By Reina Gattuso
My mom had one response to our childhood complaints of schoolyard mean girls: “They’re probably having problems at home. Let it go.”
I, of course, wasn’t having any of it. “But they’re mean to me,” I would wail. “Can’t you take my side?”
Now that the grade school social scene is firmly behind me, I understand that my mother didn’t literally mean that every kid who picked on others had a difficult home life. She meant instead that people hurt one another for a reason, and understanding those reasons can help us make sense of hurtful experiences and move on.
Research on forgiveness backs up my mother’s advice, with numerous studies finding that forgiveness not only encourages emotional healing, it can improve your physical health.
But many kinds of trauma go much deeper than a few grade school taunts, and even “normal” childhood hurts can leave big scars. When it comes to deep experiences of pain and anguish, from traumatic accidents to sexual assault, is “forgive and forget” actually the best advice?
Therapists say the act of forgiving can help us move on, but only if it’s something we feel genuinely.
In the 1970s, burn surgeon Dr. Dabney Ewin discovered a trick. He began noticing that burn patients coming into his emergency room brought another kind of heat: the fire of their anger toward themselves or whoever caused the accident. Ewin soon found that when he encouraged his patients to let go of their anger and devote their energies toward healing, patients got better faster.
While Ewin’s experiments in the healing powers of forgiveness were anecdotal, numerous studies have found a relationship between the act of forgiveness and improved mental and physical health. Forgiveness for past trauma lowers stress levels, increases emotional wellbeing, and even decreases patients’ heart stress and blood pressure. In fact, one study found that failure to embrace unconditional forgiveness is correlated with mortality. Translation: forgiveness can be life-saving.
Forgiveness can be good for your health. But does that mean you’re obligated to do it?
The positive effects of forgiveness can only help you heal if it’s something you choose, therapists say. According to Deborah Schurman-Kauflin, it is completely possible to move on and heal from trauma without forgiving the perpetrator. In fact, forcing yourself to forgive, or pretending to forgive when you really haven’t, can actually be counterproductive to healing. People who pressure you to forgive can have ulterior motives: wanting to spare themselves guilt, not wanting to support you, or in the worst case scenario, wanting to cover up what happened to you.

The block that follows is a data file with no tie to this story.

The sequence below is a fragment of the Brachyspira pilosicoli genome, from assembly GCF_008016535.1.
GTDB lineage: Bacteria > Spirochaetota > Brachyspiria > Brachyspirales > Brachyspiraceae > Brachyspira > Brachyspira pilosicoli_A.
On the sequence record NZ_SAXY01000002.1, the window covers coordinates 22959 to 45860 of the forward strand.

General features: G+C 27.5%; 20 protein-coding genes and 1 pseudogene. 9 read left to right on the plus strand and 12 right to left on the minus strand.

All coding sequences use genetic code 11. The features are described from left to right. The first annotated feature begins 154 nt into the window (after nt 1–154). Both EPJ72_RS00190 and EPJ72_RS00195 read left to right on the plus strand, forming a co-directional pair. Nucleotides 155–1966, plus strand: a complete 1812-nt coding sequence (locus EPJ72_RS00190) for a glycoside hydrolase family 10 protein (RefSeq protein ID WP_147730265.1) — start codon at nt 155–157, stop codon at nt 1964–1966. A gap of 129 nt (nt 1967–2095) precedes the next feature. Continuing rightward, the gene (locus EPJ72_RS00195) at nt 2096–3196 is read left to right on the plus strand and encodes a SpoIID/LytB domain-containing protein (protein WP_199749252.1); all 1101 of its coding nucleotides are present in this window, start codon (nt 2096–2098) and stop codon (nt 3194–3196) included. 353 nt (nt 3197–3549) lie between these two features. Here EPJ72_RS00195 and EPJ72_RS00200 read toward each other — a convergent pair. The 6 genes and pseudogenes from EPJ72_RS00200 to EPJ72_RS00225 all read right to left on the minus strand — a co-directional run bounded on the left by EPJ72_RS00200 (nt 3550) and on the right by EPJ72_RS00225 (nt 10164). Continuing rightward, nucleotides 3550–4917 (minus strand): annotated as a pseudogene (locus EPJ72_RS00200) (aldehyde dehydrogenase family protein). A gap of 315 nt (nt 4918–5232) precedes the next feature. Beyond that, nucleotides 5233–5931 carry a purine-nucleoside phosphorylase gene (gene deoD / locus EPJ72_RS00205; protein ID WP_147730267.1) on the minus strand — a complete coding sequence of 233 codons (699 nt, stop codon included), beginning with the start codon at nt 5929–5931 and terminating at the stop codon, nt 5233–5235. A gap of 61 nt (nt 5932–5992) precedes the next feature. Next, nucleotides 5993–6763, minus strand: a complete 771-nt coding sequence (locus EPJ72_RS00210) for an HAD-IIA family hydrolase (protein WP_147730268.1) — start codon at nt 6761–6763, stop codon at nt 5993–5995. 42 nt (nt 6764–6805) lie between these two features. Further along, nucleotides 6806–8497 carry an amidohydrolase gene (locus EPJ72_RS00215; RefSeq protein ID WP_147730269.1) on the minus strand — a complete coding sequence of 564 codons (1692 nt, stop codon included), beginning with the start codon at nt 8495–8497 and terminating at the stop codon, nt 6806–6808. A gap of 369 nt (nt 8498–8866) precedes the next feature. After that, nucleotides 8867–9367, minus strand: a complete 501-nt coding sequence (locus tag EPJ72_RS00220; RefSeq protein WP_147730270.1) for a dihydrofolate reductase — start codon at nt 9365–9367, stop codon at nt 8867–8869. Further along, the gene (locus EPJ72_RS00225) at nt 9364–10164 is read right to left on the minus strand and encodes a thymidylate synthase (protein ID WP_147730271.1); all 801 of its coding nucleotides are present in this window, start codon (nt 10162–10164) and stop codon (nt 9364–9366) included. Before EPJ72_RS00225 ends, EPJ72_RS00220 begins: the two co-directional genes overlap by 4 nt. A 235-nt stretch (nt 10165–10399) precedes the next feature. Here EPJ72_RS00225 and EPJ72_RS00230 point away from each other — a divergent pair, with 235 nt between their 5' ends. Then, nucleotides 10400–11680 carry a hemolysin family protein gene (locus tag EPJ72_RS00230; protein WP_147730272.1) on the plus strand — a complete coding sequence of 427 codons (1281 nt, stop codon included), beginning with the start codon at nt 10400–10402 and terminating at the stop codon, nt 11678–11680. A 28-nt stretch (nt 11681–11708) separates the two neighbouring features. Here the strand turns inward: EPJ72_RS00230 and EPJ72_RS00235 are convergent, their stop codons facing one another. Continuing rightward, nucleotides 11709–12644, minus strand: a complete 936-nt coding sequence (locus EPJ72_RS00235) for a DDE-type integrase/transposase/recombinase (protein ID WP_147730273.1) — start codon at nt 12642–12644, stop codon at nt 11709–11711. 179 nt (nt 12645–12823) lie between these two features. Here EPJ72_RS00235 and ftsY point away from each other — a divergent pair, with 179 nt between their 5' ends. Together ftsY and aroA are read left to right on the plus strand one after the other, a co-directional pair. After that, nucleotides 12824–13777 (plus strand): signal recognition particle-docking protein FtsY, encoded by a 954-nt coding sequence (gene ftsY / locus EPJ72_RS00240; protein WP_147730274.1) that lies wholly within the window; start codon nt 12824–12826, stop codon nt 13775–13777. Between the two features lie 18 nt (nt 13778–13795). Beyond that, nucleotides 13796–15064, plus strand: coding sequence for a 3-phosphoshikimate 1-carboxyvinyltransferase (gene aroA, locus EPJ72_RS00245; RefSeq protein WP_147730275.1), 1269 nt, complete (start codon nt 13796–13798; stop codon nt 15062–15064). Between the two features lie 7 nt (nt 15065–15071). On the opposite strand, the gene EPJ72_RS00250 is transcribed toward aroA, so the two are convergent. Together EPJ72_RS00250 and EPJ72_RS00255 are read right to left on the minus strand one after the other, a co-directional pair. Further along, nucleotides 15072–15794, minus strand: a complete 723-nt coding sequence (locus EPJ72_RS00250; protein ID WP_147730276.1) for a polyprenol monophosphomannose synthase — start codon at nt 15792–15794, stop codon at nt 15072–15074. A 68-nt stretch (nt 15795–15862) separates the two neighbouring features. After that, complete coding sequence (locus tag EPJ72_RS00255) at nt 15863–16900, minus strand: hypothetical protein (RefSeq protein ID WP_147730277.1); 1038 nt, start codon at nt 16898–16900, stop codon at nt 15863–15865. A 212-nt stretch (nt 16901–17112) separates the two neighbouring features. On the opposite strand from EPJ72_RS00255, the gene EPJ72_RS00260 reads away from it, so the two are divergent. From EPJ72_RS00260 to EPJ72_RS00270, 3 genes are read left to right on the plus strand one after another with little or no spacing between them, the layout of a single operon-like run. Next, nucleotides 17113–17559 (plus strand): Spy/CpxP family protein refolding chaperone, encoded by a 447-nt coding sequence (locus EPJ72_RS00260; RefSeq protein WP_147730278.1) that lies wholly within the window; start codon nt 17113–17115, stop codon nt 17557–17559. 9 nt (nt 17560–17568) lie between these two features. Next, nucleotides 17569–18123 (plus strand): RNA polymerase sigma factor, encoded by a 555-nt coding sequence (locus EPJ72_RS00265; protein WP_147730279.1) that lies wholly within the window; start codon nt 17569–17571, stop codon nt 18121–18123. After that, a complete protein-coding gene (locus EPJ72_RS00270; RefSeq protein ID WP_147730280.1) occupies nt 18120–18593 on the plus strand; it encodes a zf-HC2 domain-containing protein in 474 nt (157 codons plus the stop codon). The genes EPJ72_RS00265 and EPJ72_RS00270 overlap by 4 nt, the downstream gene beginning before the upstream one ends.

Forgiveness can also be easier if the trauma’s perpetrator is actually held accountable. As Tina Gilbertson writes, it’s much easier to forgive someone who genuinely apologizes and changes their behavior — an act of accountability which, unfortunately, can be rare.
At the end of the day, whether or not to forgive is a choice only you can make, and not wanting to forgive doesn’t make you a bad person. Instead of forcing yourself to forgive when those feelings aren’t coming naturally, you can choose another method of coming to terms with trauma. Whether it’s dealing with our emotions through therapy, finding a way to connect with other survivors, or forgiving the perpetrator, we can “unburden” ourselves of past trauma in the ways that feel right for us.
If you do choose to forgive, what does the process actually entail?
Forgiveness doesn’t have to be something we ask for directly from the person who hurt us. It doesn’t mean that what the other person did was okay or that they will be let off the hook for the consequences of their actions. It also doesn’t have to lead to a reconciliation with the person who caused harm. In some cases it may actually be unhealthy or even dangerous to have that person in our lives.
Instead, forgiveness can be a personal process of letting go of emotions that keep us in the past and from committing to moving forward. For therapist Andrea Brandt, forgiveness entails confronting what happened to you, understanding the growth you may have experienced from that incident, trying to understand why the other person did what they did, and finally offering an affirmation of forgiveness.
Only you have the agency to decide what healing process is best for you, and whether you want to tell that person you forgive. Nurturing feelings of forgiveness in your own heart without expressing them to the person who hurt you can be a valuable way of moving on, too.
While my mom’s “maybe they’re having problems at home” comment irked me as an eight-year-old child, it turns out she was giving me a helpful insight: Understanding someone’s motivation for causing harm doesn’t make that harm okay, but it can help us move on. My mother’s outlook taught me that we have the power to heal, and that we can choose healthy ways to deal with painful experiences.
While forgiveness may not be the right path for all of us, one of my mom’s insights on schoolyard bullies holds true for the process of healing in general. Rather than becoming paralyzed by our pain and passing along the cycle of hurt to others, we can always reach out for help and invite other bullied kids to sit at our lunch table.
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Originally published at www.talkspace.com.